Welcome to the cusp of spring-summer.
Now that the weather is turning, the slut shaming and attacks on women’s clothing choices will ramp up.
In Labrador, 28 girls were sent home from school because their clothing contravened the dress code. They also sent home two boys whose shirts bared their shoulders. 47% of those voting on the CBC story’s webpoll supported the school’s decision.
But Memorial University professor Patricia Dold share some inconvenient truth about this:
Male students and teachers they apparently were distracting should be the ones under the microscope. … Dold said that the school should have an open conversation with students about the issue.
via Bra-strap furor at Labrador school made teen girls ‘scapegoats’ – Newfoundland & Labrador – CBC News.
An open conversation would be welcome, but in our society, we don’t have those open conversations. Instead…
Instead, we have slut shaming. “Society,” men and women alike, criticize women who dress like “sluts” [however people define that] and suggest that those who dress like this woman [above] are just asking to be raped. What happens to the slut shamers who disrespect women who dress like this, when this woman was raped while actually wearing sweat pants and a hoodie?
That kind of disconnect is inefficient to the slut shaming agenda. so they ignore it. It’s the substance of ignorance.
So beyond teens dressing for summer then getting punished for lude boys being distracted by them, and women being raped when they’re NOT actually weary the “slutty” clothes, women who do well in high school often don’t make as much money as white men who do worse in school.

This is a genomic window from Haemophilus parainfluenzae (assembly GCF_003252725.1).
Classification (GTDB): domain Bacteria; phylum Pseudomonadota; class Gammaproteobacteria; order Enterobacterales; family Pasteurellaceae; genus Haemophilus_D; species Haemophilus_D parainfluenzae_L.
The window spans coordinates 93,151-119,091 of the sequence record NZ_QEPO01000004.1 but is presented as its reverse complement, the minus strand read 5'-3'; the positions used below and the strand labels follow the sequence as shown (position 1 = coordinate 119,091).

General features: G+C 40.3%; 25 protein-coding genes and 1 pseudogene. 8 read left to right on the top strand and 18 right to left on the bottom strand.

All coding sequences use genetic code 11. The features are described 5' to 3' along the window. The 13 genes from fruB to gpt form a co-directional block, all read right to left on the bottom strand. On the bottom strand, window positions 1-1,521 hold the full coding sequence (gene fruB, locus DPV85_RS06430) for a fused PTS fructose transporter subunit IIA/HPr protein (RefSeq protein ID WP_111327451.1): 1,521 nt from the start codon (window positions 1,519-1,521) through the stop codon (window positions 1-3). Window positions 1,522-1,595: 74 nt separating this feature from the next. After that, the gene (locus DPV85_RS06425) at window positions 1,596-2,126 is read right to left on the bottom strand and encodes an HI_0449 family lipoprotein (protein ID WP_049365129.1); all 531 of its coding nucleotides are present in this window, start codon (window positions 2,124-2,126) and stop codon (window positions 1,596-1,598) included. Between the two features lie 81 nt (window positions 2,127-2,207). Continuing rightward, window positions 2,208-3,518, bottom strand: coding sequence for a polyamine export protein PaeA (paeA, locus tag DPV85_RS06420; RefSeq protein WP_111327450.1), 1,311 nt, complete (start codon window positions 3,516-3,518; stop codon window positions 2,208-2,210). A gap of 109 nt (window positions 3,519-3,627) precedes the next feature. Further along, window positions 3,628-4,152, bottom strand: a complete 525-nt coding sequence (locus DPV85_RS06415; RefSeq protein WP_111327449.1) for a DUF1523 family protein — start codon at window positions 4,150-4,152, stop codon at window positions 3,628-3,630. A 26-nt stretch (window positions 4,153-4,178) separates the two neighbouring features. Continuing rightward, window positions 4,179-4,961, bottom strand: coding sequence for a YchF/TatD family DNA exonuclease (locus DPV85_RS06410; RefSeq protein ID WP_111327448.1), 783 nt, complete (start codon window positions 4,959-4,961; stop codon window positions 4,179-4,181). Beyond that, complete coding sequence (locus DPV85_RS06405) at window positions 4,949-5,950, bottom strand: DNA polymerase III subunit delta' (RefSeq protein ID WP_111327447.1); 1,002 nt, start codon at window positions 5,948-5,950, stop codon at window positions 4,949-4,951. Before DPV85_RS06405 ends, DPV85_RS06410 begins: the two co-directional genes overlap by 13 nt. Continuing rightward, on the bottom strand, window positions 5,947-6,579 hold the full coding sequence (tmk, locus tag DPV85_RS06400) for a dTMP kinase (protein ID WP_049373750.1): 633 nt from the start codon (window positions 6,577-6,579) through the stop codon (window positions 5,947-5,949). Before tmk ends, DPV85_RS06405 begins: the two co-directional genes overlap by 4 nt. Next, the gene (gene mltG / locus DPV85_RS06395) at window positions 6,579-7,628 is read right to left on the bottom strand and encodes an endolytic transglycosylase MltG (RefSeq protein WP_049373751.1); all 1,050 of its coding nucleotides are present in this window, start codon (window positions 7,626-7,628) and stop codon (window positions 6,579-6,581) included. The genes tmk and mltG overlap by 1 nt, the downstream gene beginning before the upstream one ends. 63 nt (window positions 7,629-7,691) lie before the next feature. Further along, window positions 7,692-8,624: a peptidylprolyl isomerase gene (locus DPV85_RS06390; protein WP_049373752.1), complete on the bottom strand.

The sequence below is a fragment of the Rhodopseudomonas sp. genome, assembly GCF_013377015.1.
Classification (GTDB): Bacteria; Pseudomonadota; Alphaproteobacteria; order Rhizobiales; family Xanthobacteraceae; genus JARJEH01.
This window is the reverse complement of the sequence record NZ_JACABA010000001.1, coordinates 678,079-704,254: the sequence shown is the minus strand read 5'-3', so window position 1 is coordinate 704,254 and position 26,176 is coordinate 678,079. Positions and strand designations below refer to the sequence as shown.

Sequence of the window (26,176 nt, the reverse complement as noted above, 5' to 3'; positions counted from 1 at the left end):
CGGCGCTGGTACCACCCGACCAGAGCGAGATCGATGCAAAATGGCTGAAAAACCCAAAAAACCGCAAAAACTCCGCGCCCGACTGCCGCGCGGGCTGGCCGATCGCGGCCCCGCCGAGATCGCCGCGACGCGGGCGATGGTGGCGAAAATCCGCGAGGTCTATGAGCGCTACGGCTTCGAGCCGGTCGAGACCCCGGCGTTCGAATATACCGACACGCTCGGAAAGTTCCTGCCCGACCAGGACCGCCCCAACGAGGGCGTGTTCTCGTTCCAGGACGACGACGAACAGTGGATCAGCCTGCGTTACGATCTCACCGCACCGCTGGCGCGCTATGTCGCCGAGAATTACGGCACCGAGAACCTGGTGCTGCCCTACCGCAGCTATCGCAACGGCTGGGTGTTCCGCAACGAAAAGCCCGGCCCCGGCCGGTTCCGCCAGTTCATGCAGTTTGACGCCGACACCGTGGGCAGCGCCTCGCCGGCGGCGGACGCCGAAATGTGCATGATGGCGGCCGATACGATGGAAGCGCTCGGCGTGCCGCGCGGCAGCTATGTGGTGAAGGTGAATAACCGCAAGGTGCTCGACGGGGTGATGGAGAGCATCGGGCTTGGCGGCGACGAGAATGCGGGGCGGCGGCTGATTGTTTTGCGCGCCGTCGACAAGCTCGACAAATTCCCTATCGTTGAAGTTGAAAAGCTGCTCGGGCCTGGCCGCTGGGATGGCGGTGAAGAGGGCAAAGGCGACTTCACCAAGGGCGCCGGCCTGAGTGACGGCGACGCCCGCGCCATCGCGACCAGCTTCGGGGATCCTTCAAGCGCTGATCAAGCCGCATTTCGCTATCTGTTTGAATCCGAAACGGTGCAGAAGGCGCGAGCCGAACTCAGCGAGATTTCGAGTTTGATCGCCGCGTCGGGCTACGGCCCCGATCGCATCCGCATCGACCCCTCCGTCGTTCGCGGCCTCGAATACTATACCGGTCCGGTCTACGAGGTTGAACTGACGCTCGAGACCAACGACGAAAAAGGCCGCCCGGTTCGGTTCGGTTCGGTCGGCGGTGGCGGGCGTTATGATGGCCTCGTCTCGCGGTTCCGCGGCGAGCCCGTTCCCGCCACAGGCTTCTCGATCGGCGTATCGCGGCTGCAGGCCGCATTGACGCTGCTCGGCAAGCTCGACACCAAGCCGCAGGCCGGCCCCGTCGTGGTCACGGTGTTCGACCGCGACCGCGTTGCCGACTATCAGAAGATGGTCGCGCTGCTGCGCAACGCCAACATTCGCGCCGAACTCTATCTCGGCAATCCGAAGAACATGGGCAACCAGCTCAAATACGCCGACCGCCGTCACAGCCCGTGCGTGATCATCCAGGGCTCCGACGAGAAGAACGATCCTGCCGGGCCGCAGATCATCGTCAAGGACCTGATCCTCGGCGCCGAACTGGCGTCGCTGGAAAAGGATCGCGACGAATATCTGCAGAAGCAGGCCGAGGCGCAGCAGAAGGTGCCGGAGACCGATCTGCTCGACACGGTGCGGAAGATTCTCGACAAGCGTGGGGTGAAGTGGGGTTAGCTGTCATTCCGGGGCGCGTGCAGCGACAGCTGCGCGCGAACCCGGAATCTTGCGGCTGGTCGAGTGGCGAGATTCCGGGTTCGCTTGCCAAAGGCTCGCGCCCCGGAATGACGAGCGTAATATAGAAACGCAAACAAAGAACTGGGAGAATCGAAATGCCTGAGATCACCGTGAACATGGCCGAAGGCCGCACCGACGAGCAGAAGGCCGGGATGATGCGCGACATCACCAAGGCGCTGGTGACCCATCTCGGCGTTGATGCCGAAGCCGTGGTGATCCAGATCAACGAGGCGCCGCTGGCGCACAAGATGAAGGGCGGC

And what do our politicians do about any of this?
About as much as all the high schools that are not having open dialogues about dress codes, gender respect and slut shaming.
Indeed, our equality-champion prime minister and his crew just sits around; here’s all they are able to vomit out:
Citing the facts that aboriginal women are four times more likely to be murdered than white women, and that nearly one quarter of aboriginal women are victims of domestic abuse, the department has begun to explore new policy options: options as diverse as sighing, shaking their heads, and muttering “it’s a damn shame”.
“Is there some sort of historical context to all this?” said Prime Minister Harper. “Because it almost seems as though the conditions for this crisis might have been brought about by institutional racism.”
“Surely not, though?” Harper added.
via Feds wish someone, anyone would do something about missing aboriginal women – The Beaverton – North America’s Trusted Source of News.
It would be really great if an actual leader, any leader, would step up and convene these conversations.
And short of that [I'm not holding my breath], it’s up to us, “society,” to start walking the talk of building a less idiotic, offensive and dangerous world.